When ruling on a motion to dismiss, the Court must "accept the allegations contained in the complaint as true and draw all reasonable inferences in favor of the nonmoving party." Coons v. Mineta, 410 F.3d 1036, 1039 (8th Cir.2005). The Court applies a stringent standard to a Rule 12(b)(6) motion to dismiss, and "[a] complaint should not be dismissed for failure to state a claim unless it appears beyond doubt that the plaintiff can prove no set of facts in support of his claim which would entitle him to relief." Panes v. Gateway 2000, Inc., 122 F.3d 539, 545-46 (8th Cir. 1997) (quoting Fusco v. Xerox Corp., 676 F.2d 332, 334 (8th Cir.1982) (citation omitted)). Accordingly, a motion to dismiss will be granted "only in the unusual case in which a plaintiff includes allegations that show on the face of the complaint that there is some insuperable bar to relief." Id. at 546.


Midland argues that Bendzak's Complaint should be dismissed, partially dismissed, or stayed for four different reasons.1 First, Midland argues that the case should be dismissed because adjudication of Bendzak's claims in federal court would improperly interfere with state insurance regulation. Second, Midland argues that Bendzak's Complaint must be dismissed with respect to seven of the eight annuities she purchased because the statute of limitations has run for her claims relating to those annuities. Third, Midland contends that Bendzak has failed to state a claim upon which relief can be granted under RICO because she has not alleged facts that, if proved, would satisfy the elements of a RICO claim. Finally, Midland argues that Bendzak's claim for common law civil conspiracy must fail because she has not alleged a viable underlying wrong. Def.'s Br. in Supp. of Mot. to Dismiss at 2. Each of Midland's arguments is discussed below.

A. Interference with State Insurance Regulation

Midland contends that Bendzak's Complaint should be dismissed because adjudication of her claim in federal court would improperly interfere with state insurance regulation. Midland first cites the McCarran-Ferguson Act (the "Act"), 15 U.S.C. § 1011 et seq., stating that the Act dictates that annuities "are subject to state, not federal, regulation." Def.'s Br. in Supp. of Mot. to Dismiss at 7. Midland next argues that the case should be dismissed pursuant to the primary jurisdiction doctrine because resolution of Bendzak's claims would undermine established state administrative regulations. In the alternative, Midland argues that the Court should abstain pursuant to the doctrine established by the Supreme Court in Burford v. Sun Oil Company, 319 U.S. 315, 63 S.Ct. 1098, 87 L.Ed. 1424 (1943). Each of these arguments is addressed in turn.

1. McCarran-Ferguson Act.

Midland points to the McCarran-Ferguson Act, 15 U.S.C. § 1011 et seq., and states that the Act indicates that annuities, which are insurance contracts, are subject to state, not federal, regulation.2 The Act states, in relevant part: "No Act of Congress shall be construed to invalidate, impair, or supersede any law enacted by any State for the purpose of regulating the business of insurance, or which imposes a fee or tax upon such business, unless such Act specifically relates to the business of insurance." 15 U.S.C. § 1012(b). In Humana Inc. v. Forsyth, the Supreme Court considered whether the McCarran-Ferguson Act precluded a RICO claim brought by a group of plaintiffs who held health insurance policies issued by Humana. 525 U.S. 299, 303, 119 S.Ct. 710, 142 L.Ed.2d 753 (1999). The Court held that the Act did not preclude the plaintiffs' claim, concluding that RICO's private right of action and treble damages provision complemented the Nevada statutory scheme at issue. Id. at 313-14, 119 S.Ct. 710. In the absence of any assertion that allowing Bendzak's RICO claim to proceed in this case would interfere with a state regulatory scheme in some way that the RICO claim in Humana did not, the Court concludes that the McCarran-Ferguson Act is not a ground for dismissal in this case.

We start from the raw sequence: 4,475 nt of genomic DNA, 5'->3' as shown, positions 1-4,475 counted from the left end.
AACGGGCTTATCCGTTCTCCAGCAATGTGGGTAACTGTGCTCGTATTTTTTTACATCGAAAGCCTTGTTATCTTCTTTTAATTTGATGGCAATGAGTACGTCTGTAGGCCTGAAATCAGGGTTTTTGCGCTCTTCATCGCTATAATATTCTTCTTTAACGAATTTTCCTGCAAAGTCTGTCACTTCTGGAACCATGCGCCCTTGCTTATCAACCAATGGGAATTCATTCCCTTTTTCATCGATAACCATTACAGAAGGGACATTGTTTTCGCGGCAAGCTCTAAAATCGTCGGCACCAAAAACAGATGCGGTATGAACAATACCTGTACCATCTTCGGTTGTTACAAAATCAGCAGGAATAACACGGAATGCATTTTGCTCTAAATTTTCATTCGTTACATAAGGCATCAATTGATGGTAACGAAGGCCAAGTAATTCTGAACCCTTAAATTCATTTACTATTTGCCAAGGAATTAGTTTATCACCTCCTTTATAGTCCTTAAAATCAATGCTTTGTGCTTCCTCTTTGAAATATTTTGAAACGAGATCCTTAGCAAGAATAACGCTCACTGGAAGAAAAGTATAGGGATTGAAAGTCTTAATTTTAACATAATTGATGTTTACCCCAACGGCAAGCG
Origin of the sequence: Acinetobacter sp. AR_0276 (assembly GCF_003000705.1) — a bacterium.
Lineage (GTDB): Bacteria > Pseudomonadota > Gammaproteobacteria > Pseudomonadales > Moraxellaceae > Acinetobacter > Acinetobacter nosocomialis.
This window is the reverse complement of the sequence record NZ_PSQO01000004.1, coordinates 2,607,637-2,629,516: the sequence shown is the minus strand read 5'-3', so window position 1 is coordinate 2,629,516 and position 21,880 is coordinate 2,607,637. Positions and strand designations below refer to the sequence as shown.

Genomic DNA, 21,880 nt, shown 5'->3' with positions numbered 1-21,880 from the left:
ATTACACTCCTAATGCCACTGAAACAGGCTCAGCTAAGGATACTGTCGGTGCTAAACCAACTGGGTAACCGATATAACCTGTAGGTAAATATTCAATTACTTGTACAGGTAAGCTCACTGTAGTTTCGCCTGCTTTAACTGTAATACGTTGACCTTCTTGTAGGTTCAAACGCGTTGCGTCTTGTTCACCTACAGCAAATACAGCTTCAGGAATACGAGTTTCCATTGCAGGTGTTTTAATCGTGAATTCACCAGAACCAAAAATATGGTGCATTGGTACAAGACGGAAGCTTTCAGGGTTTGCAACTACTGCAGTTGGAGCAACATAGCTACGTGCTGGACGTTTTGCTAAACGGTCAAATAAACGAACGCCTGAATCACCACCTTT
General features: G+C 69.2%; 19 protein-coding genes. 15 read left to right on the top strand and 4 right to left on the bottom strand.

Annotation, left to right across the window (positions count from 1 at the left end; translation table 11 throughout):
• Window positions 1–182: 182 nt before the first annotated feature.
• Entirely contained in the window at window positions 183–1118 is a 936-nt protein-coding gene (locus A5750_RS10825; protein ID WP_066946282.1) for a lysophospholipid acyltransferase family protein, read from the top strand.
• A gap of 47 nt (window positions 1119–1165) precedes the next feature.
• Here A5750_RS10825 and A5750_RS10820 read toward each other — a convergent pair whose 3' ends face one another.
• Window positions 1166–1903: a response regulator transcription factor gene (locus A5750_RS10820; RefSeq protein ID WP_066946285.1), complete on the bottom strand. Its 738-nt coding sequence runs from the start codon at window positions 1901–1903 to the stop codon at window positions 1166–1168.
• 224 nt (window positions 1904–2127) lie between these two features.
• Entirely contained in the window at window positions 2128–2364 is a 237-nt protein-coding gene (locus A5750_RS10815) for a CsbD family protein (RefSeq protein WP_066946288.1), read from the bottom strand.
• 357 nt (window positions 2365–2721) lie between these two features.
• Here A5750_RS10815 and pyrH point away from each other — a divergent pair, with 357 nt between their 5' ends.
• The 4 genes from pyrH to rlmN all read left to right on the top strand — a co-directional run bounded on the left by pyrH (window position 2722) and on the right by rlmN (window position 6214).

2. Primary jurisdiction doctrine.

Midland argues that the Court should dismiss Bendzak's action because it "represents an attempt to re-legislate a subject matter that has already been the subject of careful policymaking by state legislators and state insurance regulators." Def.'s Br. in Supp. of Mot. to Dismiss at 7. Specifically, Midland contends that the annuities that Bendzak purchased are insurance contracts that are regulated under Ohio law because Bendzak is an Ohio citizen who purchased the annuities from an Ohio broker. Accordingly, Midland argues, the Court should dismiss or stay Bendzak's claims because hearing the case would interfere with work that should be left to the Ohio Department of Insurance.

The primary jurisdiction doctrine is a common law doctrine that is "concerned with promoting proper relationships between the courts and administrative agencies charged with particular regulatory duties." United States v. W Pac. R.R. Co., 352 U.S. 59, 63, 77...